Scientists discover synchronized planets in distant star system

Artist's view of the TOI-2096 system. Credits: Lionel J.Garcia.

Scientists from the University of Liege and NASA’s TESS telescope have made an exciting discovery about a distant star system.

The system, named TOI-2096, is located 150 light-years away from Earth and consists of two planets slightly larger than our own planet Earth.

This amazing finding has been published in the journal Astronomy & Astrophysics.

The researchers used NASA’s TESS satellite, which is on a mission to find planets orbiting stars close to us.

TESS observes thousands of stars and looks for tiny changes in brightness that could indicate a planet passing in front of the star. However, to confirm the existence of planets, ground-based telescopes are needed.

The planets in the TOI-2096 system, called TOI-2096 b and TOI-2096 c, were observed and studied using a network of telescopes from different countries.

The University of Liege played a significant role in this effort through projects called TRAPPIST and SPECULOOS.

By analyzing the data collected, the researchers discovered that these two planets have synchronized orbits.

For every orbit the outer planet completes, the inner planet orbits the star twice. Planet b completes its orbit in about 3.12 days, while planet c takes about 6.38 days. This unique configuration causes a strong gravitational interaction between the planets and affects their movements in front of the star.

In the future, larger telescopes may be able to measure the masses of these planets due to this interaction.

The scientists estimate that the radius of planet b, which is closer to the star, is 1.2 times that of Earth, earning it the name “super-Earth.” It likely has a rocky composition and possibly a thin atmosphere. Planet c has a radius 1.9 times that of Earth and 55% that of Neptune, making it similar to “mini-Neptunes.”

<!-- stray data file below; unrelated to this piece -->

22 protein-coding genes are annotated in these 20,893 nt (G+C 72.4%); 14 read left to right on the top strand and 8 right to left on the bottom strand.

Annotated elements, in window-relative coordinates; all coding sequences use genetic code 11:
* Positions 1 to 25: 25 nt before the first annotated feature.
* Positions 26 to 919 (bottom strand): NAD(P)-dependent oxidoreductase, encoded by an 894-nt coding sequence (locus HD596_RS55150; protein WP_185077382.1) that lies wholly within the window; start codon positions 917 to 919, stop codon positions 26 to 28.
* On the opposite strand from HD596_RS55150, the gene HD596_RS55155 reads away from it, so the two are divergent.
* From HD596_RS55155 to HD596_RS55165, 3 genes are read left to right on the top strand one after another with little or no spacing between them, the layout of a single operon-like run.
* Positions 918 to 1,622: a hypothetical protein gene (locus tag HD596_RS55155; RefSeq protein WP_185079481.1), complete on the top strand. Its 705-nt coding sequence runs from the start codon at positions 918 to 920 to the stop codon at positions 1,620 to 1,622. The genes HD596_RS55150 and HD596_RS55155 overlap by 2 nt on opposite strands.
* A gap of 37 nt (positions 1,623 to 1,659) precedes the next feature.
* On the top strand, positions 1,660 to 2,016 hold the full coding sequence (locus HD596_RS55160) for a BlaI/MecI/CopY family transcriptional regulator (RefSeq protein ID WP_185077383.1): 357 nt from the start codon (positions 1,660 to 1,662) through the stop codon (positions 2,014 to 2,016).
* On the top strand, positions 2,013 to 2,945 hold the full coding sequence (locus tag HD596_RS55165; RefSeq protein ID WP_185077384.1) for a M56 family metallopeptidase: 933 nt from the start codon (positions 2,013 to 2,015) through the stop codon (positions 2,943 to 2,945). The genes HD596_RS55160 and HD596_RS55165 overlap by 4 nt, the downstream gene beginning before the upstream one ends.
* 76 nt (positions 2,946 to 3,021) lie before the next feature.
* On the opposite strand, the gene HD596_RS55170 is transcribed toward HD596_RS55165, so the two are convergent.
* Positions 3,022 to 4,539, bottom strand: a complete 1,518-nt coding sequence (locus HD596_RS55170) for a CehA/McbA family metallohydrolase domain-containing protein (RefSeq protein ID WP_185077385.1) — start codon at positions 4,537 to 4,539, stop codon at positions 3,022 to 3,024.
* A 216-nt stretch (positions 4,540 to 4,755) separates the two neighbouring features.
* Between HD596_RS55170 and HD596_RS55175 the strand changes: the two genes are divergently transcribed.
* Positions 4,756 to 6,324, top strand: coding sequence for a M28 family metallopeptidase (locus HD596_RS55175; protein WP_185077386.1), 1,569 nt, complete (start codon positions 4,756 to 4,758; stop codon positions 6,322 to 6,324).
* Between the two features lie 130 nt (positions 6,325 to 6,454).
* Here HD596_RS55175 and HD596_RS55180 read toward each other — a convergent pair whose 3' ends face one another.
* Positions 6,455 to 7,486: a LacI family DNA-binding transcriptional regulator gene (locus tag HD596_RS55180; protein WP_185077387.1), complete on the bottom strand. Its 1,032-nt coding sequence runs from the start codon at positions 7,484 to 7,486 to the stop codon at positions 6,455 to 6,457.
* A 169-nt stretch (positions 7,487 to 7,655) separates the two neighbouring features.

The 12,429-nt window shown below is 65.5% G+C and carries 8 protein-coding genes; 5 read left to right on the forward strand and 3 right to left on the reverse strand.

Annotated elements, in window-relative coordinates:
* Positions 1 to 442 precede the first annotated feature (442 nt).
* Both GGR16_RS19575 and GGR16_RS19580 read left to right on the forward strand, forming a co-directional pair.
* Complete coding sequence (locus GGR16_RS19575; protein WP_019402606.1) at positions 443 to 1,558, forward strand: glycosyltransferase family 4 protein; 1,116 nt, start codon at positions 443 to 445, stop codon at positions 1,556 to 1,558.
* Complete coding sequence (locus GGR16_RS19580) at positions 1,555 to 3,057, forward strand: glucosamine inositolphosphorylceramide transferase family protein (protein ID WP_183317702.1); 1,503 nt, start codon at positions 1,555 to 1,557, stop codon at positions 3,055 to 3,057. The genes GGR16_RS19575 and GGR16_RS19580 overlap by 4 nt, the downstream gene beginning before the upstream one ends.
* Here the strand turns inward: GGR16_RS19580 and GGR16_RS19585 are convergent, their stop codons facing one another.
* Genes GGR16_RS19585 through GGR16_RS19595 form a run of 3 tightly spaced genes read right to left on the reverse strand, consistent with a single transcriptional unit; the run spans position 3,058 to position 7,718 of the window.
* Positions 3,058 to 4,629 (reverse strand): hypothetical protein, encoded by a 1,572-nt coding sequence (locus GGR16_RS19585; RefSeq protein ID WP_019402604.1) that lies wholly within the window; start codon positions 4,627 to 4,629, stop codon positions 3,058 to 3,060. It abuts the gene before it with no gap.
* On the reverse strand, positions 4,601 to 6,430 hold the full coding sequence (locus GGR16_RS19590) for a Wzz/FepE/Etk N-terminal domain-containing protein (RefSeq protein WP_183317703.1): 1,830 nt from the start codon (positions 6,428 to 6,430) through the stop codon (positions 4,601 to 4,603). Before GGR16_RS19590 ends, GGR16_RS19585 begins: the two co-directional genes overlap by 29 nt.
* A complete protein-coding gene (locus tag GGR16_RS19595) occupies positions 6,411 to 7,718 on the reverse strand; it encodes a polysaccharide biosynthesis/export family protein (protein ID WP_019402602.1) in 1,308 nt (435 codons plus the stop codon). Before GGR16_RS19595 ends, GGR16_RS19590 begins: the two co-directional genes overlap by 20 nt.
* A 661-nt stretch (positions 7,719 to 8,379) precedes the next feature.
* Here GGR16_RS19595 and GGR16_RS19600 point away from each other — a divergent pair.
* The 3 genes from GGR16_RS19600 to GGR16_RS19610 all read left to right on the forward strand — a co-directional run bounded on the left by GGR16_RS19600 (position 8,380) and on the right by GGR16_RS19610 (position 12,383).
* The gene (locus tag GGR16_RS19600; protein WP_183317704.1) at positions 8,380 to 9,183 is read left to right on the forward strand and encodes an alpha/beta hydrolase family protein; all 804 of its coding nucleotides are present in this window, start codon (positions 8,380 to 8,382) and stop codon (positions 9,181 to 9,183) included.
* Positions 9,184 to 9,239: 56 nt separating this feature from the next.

Mini-Neptunes have rocky and icy cores with extended atmospheres rich in hydrogen or water, similar to Uranus and Neptune in our own solar system. Planets in this size range are rare and hold significant scientific importance.

Mathilde Timmermans, a doctoral student involved in the study, explains that the formation of super-Earths and mini-Neptunes remains a mystery. The TOI-2096 system is unique because it challenges existing formation models, providing an opportunity to understand how these planetary systems come into existence.

Moreover, these planets offer an exciting opportunity to study their atmospheres. According to Francisco J. Pozuelos, one of the researchers, the relative sizes of the planets and the brightness of the star make the TOI-2096 system an excellent candidate for studying their atmospheres in detail.

The upcoming JWST space telescope will play a crucial role in these studies, and scientists hope to collaborate with other institutions to investigate the atmospheres of planets b and c. These studies will provide valuable insights into how these planets formed.

All in all, scientists have discovered a fascinating star system called TOI-2096 with two planets slightly larger than Earth.

The planets have synchronized orbits, and their sizes challenge current theories of planet formation.

The TOI-2096 system also presents an excellent opportunity to study the atmospheres of these planets using advanced telescopes.

Source: University of Liege.